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ISOTONIC AND ISOMETRIC CONTRACTIONS
Based on the pattern of tension production, muscle contraction can be classified as isotonic or isometric. In isotonic contraction, the tension (tonus) developed is constant (iso, meaning equal) while the length of the muscle changes. Examples of isotonic contraction are walking, running, and skipping. There are two types of isotonic contraction—concentric and eccen-tric. In concentric contraction, the muscle shortensas in the examples given above. In eccentric contrac-tion, the muscle lengthens during contraction (i.e., the muscle tension is less than the resistance and the muscle is stretched by the resistance). An example of eccentric contraction is lowering a book on a table. The resistance developed is less than that required for lifting the book, and the book (resistance) stretches the muscle. Eccentric contractions prevent rapid changes in length that may damage muscle tissue and help absorb shock when jumping or walking.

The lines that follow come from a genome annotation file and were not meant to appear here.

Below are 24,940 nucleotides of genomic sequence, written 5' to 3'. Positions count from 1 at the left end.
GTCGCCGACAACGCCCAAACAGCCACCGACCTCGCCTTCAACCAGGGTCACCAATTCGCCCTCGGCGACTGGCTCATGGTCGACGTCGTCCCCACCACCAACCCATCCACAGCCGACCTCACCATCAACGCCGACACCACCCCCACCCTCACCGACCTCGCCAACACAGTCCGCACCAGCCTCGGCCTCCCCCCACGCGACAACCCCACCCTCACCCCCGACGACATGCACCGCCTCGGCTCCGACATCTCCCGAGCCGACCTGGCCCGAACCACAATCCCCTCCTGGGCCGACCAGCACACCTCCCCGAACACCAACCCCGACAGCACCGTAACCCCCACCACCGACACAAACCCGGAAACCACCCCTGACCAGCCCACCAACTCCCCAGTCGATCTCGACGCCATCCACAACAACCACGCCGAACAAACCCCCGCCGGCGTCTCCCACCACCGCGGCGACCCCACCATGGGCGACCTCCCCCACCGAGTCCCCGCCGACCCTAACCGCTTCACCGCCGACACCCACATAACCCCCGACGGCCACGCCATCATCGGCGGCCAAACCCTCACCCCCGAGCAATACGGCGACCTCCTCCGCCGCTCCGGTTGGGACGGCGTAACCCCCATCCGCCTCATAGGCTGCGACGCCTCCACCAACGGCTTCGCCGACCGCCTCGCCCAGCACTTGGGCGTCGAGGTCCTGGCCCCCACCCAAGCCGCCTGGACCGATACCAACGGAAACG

In isometric contraction, the muscle length (metric, measure) remains the same (iso-, meaning equal), and the tension varies. A good example is trying to lift a weight when you are unable to do so. Tension devel-ops in the muscle, but the muscle does not shorten to lift the weight. Daily activity involves a combination of isotonic and isometric contractions of muscle.
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